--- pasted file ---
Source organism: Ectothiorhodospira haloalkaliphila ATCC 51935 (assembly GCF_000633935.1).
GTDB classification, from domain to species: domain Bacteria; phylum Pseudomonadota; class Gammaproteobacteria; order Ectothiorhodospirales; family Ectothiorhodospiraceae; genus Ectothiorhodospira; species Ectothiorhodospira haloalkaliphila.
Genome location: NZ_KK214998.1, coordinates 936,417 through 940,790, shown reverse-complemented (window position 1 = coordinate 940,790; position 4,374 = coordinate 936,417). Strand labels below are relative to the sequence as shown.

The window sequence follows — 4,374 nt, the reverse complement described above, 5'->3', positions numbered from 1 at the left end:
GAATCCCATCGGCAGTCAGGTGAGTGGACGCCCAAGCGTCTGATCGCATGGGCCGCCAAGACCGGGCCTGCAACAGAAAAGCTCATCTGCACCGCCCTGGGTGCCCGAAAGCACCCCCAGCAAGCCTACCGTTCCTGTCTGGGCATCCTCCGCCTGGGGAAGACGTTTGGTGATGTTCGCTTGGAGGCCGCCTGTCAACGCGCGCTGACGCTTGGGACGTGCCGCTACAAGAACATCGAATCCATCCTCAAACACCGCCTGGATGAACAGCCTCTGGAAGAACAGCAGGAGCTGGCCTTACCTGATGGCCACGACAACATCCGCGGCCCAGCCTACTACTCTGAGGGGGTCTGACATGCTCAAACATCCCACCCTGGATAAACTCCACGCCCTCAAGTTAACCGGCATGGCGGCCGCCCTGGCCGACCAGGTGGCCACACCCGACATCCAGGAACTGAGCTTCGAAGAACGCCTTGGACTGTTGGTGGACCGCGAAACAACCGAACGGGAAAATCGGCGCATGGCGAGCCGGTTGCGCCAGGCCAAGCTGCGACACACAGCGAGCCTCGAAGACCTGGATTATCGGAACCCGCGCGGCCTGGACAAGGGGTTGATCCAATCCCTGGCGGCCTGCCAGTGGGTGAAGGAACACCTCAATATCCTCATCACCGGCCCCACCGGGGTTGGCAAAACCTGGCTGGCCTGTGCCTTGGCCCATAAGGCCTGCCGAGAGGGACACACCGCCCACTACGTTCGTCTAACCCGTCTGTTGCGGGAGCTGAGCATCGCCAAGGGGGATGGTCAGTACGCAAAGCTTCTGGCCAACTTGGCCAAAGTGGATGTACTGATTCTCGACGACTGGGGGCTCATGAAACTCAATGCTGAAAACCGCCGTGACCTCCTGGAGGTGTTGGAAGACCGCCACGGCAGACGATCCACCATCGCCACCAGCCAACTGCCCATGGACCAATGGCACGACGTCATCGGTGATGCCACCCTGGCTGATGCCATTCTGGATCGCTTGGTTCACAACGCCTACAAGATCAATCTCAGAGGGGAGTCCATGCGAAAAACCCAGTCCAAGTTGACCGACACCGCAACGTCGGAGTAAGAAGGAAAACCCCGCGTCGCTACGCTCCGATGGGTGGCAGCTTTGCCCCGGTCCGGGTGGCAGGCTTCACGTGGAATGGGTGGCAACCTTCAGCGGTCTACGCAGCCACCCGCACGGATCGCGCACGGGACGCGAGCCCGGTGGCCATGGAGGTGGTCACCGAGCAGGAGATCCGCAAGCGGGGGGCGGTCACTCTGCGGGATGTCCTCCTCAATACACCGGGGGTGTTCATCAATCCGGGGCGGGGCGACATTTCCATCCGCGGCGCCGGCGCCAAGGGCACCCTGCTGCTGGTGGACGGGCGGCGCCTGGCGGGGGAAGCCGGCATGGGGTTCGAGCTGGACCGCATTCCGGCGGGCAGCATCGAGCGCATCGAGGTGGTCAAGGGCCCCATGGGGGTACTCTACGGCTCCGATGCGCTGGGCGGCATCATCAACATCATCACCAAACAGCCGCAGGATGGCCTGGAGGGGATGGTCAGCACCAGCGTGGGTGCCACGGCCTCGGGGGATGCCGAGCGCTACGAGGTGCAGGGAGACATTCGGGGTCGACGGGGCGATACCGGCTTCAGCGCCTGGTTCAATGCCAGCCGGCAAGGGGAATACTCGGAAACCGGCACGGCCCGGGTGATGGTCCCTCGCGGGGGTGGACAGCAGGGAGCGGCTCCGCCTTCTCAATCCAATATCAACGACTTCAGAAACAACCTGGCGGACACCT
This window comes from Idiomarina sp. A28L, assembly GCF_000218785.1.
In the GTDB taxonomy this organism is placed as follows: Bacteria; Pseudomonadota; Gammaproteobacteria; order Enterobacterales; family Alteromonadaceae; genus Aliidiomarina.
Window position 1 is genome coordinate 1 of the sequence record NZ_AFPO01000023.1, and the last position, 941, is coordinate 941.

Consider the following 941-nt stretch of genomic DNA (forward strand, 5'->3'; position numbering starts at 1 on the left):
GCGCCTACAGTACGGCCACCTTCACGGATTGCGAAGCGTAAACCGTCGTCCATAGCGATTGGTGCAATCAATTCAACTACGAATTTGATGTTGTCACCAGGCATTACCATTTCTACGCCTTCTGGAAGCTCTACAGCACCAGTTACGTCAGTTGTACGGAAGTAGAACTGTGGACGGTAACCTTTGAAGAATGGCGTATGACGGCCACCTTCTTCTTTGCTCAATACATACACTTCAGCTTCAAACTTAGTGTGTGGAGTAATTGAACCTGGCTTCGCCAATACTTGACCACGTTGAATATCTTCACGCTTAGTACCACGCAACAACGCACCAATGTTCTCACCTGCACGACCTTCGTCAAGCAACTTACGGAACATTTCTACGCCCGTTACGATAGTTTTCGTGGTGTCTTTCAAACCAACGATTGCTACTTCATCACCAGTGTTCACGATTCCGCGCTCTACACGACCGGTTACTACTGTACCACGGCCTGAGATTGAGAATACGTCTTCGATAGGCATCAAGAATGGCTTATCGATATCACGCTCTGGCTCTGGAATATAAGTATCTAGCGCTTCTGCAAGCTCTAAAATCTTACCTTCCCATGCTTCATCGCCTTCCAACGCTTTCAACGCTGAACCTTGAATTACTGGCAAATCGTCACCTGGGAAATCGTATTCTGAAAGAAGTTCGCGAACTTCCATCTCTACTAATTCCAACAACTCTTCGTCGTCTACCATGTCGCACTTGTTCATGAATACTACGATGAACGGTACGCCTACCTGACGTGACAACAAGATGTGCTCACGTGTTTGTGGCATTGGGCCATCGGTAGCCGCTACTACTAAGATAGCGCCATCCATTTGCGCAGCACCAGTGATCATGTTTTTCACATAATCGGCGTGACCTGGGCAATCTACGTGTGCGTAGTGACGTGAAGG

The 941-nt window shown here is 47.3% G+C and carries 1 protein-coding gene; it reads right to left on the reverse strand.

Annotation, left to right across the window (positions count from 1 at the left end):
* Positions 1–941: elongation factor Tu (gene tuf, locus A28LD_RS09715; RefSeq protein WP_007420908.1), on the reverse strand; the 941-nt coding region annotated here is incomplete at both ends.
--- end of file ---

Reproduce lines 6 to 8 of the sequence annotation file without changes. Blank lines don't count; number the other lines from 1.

This window comes from Idiomarina sp. A28L, assembly GCF_000218785.1.
In the GTDB taxonomy this organism is placed as follows: Bacteria; Pseudomonadota; Gammaproteobacteria; order Enterobacterales; family Alteromonadaceae; genus Aliidiomarina.
Window position 1 is genome coordinate 1 of the sequence record NZ_AFPO01000023.1, and the last position, 941, is coordinate 941.